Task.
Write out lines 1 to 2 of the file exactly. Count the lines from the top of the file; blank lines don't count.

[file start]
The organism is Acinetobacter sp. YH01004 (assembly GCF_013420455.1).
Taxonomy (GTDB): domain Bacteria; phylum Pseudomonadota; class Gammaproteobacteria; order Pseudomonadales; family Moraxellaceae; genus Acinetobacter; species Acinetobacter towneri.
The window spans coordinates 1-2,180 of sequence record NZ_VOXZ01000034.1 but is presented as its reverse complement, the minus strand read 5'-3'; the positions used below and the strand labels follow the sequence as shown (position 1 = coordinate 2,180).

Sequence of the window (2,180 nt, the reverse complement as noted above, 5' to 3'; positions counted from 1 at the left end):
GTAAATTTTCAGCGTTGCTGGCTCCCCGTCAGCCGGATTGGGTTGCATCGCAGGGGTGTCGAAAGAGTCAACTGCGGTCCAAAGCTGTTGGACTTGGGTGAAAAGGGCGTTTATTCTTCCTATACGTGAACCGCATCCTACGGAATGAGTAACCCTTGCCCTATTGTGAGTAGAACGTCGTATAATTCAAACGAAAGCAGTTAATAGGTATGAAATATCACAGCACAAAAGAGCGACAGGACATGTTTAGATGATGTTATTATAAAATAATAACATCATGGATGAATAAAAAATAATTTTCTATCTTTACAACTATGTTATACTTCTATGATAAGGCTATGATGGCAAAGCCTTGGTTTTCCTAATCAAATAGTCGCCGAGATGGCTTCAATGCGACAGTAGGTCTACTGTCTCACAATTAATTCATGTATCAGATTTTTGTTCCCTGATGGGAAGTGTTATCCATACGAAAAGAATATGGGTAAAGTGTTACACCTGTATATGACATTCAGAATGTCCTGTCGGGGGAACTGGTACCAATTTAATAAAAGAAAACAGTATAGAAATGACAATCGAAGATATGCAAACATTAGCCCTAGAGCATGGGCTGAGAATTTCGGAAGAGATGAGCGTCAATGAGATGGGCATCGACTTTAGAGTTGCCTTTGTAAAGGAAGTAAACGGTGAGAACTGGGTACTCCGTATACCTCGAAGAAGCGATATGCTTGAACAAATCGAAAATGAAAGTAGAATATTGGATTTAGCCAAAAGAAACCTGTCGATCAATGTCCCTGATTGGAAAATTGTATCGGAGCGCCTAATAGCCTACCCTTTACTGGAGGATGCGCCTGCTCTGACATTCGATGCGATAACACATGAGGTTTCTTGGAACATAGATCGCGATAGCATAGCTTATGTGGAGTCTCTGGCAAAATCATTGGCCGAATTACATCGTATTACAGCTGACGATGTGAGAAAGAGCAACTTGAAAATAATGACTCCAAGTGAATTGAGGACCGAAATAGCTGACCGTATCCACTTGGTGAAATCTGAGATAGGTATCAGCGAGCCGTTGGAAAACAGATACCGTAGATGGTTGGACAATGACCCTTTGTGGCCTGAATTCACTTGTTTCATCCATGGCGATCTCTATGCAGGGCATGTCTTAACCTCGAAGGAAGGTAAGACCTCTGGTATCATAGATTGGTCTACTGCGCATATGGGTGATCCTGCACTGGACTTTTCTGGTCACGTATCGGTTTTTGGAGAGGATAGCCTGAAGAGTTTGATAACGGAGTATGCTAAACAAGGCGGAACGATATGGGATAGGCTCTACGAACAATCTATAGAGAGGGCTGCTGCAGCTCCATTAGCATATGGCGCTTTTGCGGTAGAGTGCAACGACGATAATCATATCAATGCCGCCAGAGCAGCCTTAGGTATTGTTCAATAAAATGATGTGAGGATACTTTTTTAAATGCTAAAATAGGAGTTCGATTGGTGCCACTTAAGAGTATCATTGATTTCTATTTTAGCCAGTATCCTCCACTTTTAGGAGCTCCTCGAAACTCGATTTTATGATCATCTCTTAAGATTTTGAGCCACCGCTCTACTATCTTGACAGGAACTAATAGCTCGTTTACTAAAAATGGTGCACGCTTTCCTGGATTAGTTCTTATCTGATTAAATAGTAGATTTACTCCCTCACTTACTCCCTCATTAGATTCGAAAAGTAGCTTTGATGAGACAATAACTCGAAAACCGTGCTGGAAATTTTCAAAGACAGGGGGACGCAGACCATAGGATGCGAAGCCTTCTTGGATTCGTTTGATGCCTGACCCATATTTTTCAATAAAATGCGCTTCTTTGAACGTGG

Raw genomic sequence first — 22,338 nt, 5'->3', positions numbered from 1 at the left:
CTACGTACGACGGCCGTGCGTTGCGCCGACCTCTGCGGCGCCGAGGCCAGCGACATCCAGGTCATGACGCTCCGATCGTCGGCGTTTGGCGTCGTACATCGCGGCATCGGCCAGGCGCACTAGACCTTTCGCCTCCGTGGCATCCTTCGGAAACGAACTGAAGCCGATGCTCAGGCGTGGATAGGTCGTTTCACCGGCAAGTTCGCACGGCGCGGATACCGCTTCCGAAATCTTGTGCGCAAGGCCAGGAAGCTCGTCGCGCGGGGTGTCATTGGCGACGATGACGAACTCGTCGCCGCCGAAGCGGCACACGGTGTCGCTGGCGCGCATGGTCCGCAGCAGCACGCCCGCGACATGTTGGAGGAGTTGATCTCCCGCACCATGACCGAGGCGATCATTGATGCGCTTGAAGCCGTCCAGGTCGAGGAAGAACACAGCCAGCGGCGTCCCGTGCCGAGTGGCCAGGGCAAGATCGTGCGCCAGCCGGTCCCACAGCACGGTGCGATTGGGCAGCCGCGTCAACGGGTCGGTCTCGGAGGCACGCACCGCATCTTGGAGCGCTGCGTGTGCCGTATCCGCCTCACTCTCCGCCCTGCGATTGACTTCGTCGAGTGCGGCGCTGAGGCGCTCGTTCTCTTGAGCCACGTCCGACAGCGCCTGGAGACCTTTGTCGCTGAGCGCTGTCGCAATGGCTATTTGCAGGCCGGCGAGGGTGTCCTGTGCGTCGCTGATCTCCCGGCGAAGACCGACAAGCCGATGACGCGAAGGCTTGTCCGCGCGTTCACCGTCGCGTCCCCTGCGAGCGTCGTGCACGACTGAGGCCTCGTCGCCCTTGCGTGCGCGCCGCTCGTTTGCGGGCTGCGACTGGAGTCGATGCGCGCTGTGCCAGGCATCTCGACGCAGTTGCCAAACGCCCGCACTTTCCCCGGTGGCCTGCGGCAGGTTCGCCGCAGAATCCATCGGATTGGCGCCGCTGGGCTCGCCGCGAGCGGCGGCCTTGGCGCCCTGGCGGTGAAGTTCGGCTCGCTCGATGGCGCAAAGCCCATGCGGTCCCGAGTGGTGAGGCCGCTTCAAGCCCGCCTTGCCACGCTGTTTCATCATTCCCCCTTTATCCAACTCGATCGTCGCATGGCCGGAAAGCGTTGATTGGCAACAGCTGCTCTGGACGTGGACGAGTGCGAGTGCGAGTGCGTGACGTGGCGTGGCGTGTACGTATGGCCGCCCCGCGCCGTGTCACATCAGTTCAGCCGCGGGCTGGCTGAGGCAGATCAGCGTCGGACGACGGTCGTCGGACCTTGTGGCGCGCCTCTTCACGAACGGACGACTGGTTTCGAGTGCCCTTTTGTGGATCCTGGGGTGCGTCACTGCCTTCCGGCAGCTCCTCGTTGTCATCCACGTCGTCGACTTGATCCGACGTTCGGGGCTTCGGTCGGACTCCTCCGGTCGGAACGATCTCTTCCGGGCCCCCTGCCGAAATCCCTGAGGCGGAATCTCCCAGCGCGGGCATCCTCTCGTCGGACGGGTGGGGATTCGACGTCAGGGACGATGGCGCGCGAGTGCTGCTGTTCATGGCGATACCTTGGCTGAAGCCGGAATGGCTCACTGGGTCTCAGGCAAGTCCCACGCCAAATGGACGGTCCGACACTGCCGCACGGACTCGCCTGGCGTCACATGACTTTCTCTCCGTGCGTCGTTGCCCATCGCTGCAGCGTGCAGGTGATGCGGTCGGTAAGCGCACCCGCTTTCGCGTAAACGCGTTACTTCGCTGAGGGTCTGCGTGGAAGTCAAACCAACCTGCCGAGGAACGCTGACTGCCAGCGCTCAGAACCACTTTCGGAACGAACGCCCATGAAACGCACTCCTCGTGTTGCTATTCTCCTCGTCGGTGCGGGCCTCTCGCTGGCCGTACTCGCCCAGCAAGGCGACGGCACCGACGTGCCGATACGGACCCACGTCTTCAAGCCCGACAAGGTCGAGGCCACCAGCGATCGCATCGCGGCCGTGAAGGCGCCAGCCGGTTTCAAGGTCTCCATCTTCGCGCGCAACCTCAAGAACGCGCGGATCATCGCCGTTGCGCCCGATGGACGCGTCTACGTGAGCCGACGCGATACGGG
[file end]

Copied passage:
The organism is Acinetobacter sp. YH01004 (assembly GCF_013420455.1).
Taxonomy (GTDB): domain Bacteria; phylum Pseudomonadota; class Gammaproteobacteria; order Pseudomonadales; family Moraxellaceae; genus Acinetobacter; species Acinetobacter towneri.